What’s more, many small island nations, like those in the Caribbean, depend heavily on cruise ships entering their waters and ports. Lost revenue for Caribbean countries amounts to $2 billion USD; in the case of St. Kitts and Nevis, the financial loss is 6% of the country’s GDP.
So, it’s clear that the cruise industry needs to find a way back – in a hurry. The problem is how to do it?
Image Is Everything
How does an industry saddled with an extremely negative public image fight to change that? By doing what they can, where and when they can, to ensure the safety of future passengers. The initial attempts at re-launching the cruise market ended badly for Norwegian cruise line, Hurtigruten, when its first sailing since the pandemic revealed that 33 crew members tested positive for Covid-19 at the end of July. The ship, the Roald Amundsen, was on its second voyage that month when the discovery was made.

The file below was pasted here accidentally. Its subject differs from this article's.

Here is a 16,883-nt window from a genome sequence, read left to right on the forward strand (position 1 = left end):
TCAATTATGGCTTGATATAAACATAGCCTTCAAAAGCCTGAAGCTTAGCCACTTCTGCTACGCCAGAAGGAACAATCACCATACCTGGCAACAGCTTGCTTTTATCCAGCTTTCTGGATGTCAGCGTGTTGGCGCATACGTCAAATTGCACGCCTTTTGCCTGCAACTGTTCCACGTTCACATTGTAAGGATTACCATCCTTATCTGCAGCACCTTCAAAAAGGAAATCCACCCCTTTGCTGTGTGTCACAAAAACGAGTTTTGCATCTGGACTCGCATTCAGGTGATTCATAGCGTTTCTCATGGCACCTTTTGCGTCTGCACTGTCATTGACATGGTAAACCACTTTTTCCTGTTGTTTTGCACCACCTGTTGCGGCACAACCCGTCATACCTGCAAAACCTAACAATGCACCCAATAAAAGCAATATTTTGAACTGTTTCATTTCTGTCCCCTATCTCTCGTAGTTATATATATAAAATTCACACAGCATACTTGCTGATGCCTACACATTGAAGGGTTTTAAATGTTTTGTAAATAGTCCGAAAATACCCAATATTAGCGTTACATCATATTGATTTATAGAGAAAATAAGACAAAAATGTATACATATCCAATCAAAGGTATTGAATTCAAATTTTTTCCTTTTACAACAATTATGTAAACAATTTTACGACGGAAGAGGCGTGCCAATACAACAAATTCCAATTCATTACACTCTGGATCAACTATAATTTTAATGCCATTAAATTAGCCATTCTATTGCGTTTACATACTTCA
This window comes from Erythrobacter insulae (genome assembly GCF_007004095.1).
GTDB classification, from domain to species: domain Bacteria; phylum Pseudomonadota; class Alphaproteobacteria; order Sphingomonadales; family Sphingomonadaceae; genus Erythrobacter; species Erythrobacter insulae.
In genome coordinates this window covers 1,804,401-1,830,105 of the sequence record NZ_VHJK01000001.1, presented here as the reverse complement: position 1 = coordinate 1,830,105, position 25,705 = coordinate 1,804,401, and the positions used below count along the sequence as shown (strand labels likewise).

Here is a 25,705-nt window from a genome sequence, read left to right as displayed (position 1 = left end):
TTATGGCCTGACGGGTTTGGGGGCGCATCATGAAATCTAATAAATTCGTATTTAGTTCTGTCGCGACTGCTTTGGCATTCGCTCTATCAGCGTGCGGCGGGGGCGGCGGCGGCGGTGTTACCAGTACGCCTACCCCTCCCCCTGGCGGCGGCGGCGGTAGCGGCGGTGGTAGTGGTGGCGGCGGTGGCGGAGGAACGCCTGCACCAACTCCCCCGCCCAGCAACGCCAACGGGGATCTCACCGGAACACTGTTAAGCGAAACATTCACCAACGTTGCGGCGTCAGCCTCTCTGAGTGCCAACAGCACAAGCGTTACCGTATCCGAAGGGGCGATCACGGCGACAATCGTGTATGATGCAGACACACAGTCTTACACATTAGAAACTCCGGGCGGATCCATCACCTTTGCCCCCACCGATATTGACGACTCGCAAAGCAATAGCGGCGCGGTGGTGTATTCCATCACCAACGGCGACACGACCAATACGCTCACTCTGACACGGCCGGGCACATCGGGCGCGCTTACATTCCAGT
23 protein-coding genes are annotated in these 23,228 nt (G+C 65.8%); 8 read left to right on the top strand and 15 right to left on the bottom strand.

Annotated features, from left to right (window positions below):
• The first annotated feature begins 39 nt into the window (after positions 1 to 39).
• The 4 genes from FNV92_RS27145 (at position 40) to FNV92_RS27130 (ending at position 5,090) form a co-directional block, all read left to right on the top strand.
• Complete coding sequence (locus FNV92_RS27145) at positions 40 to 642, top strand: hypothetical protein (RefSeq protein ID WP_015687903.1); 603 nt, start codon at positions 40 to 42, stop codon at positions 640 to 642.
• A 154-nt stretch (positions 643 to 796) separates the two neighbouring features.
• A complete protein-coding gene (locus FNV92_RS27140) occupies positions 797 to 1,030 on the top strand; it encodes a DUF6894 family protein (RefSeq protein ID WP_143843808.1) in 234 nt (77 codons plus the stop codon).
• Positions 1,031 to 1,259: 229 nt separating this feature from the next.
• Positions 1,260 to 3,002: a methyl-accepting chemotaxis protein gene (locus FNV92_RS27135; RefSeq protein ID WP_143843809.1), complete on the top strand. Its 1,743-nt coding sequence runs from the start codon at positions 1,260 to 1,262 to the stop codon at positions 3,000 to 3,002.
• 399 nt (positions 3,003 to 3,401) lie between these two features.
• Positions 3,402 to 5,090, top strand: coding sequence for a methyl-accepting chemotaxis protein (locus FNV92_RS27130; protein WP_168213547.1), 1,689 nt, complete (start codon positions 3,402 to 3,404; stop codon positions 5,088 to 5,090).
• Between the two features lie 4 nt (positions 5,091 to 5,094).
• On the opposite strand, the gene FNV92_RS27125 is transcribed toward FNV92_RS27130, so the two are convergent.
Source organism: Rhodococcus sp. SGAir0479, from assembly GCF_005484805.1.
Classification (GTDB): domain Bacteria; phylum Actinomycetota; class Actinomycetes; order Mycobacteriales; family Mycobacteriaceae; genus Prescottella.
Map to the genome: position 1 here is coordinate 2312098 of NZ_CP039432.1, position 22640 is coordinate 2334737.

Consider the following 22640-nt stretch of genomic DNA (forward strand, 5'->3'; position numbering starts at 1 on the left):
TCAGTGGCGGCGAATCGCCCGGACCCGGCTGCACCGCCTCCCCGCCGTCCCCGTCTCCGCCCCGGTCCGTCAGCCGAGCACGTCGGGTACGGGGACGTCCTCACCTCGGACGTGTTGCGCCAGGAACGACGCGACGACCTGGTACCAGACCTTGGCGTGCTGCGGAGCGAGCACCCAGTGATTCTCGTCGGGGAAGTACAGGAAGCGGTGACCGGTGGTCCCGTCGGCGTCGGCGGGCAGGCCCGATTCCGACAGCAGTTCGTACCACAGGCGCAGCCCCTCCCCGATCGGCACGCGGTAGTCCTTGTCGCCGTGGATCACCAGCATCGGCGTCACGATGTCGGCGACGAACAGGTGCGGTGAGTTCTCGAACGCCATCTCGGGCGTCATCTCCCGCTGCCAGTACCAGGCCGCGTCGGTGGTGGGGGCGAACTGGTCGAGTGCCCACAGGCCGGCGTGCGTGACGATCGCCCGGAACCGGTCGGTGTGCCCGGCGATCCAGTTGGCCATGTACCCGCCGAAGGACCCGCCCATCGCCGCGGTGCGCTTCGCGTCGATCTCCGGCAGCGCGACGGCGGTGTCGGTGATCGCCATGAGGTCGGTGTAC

This underscored the absolute need for rigid protocols and testing procedures, which cruise lines are now rushing to implement.
Using Work.com As A Guide
One of the critical ways, as identified by many public health organizations from the Centers for Disease Control and Prevention (CDC) to the World Health Organization, to contain the virus is through contact tracing. When Salesforce introduced Work.com in May, designed to provide organizations with the technology for safe re-opening, Gerent’s product architect, Murty Chennubhotla, immediately began to improve on the offering by expanding Work.com’s contact tracing methodology and inputting data and information from the CDC’s website. Chennubhotla also architected Gerent’s proprietary platform for the travel and hospitality industry, DeepQuest, in conjunction with a veteran senior executive from the cruise industry, Ketta Riley. Ketta picked up on what Murty had done with Work.com and, along with the Gerent team, they developed the Booked Customer Experience (BCE) module that can work in conjunction with DeepQuest’s modules or as a stand-alone product.
Vital Health Data To Aid Contact Tracing